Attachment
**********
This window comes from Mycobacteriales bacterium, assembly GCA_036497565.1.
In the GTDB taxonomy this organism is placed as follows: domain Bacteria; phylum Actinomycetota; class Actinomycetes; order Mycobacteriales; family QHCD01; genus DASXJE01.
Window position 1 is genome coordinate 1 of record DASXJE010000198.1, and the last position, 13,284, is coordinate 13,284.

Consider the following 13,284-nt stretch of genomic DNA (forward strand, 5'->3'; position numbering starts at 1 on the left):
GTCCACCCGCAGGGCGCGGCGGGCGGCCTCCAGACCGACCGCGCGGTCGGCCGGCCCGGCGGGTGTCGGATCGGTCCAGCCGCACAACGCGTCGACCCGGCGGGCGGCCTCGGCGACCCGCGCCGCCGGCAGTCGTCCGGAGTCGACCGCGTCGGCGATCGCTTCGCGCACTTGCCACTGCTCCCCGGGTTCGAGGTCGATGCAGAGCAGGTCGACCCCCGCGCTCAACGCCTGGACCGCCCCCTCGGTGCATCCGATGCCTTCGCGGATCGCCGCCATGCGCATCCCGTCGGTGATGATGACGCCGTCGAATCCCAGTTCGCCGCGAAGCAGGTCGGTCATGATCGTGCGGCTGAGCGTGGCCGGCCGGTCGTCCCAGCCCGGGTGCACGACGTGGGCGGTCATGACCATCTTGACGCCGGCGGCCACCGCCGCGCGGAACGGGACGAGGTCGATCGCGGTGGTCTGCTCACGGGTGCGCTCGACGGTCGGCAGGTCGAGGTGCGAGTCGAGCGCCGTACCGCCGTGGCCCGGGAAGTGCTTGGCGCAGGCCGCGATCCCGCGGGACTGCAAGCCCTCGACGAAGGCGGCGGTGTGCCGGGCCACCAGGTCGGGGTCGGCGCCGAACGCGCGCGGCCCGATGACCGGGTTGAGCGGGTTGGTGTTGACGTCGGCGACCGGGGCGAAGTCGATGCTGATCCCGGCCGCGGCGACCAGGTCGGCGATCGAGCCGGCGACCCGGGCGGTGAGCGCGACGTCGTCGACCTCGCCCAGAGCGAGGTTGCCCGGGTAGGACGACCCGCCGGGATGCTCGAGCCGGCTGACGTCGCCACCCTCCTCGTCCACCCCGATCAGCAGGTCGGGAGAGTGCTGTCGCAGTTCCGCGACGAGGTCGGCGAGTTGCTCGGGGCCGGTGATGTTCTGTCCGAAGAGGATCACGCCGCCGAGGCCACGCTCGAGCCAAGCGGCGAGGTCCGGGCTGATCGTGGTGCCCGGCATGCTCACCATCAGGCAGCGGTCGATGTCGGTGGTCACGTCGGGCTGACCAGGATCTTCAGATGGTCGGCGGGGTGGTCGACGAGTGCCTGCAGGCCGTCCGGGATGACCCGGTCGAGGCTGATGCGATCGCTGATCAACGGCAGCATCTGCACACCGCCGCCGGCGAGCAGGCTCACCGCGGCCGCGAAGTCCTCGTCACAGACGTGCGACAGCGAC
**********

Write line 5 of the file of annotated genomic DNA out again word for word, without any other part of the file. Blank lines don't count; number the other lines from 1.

GTCCACCCGCAGGGCGCGGCGGGCGGCCTCCAGACCGACCGCGCGGTCGGCCGGCCCGGCGGGTGTCGGATCGGTCCAGCCGCACAACGCGTCGACCCGGCGGGCGGCCTCGGCGACCCGCGCCGCCGGCAGTCGTCCGGAGTCGACCGCGTCGGCGATCGCTTCGCGCACTTGCCACTGCTCCCCGGGTTCGAGGTCGATGCAGAGCAGGTCGACCCCCGCGCTCAACGCCTGGACCGCCCCCTCGGTGCATCCGATGCCTTCGCGGATCGCCGCCATGCGCATCCCGTCGGTGATGATGACGCCGTCGAATCCCAGTTCGCCGCGAAGCAGGTCGGTCATGATCGTGCGGCTGAGCGTGGCCGGCCGGTCGTCCCAGCCCGGGTGCACGACGTGGGCGGTCATGACCATCTTGACGCCGGCGGCCACCGCCGCGCGGAACGGGACGAGGTCGATCGCGGTGGTCTGCTCACGGGTGCGCTCGACGGTCGGCAGGTCGAGGTGCGAGTCGAGCGCCGTACCGCCGTGGCCCGGGAAGTGCTTGGCGCAGGCCGCGATCCCGCGGGACTGCAAGCCCTCGACGAAGGCGGCGGTGTGCCGGGCCACCAGGTCGGGGTCGGCGCCGAACGCGCGCGGCCCGATGACCGGGTTGAGCGGGTTGGTGTTGACGTCGGCGACCGGGGCGAAGTCGATGCTGATCCCGGCCGCGGCGACCAGGTCGGCGATCGAGCCGGCGACCCGGGCGGTGAGCGCGACGTCGTCGACCTCGCCCAGAGCGAGGTTGCCCGGGTAGGACGACCCGCCGGGATGCTCGAGCCGGCTGACGTCGCCACCCTCCTCGTCCACCCCGATCAGCAGGTCGGGAGAGTGCTGTCGCAGTTCCGCGACGAGGTCGGCGAGTTGCTCGGGGCCGGTGATGTTCTGTCCGAAGAGGATCACGCCGCCGAGGCCACGCTCGAGCCAAGCGGCGAGGTCCGGGCTGATCGTGGTGCCCGGCATGCTCACCATCAGGCAGCGGTCGATGTCGGTGGTCACGTCGGGCTGACCAGGATCTTCAGATGGTCGGCGGGGTGGTCGACGAGTGCCTGCAGGCCGTCCGGGATGACCCGGTCGAGGCTGATGCGATCGCTGATCAACGGCAGCATCTGCACACCGCCGCCGGCGAGCAGGCTCACCGCGGCCGCGAAGTCCTCGTCACAGACGTGCGACAGCGAC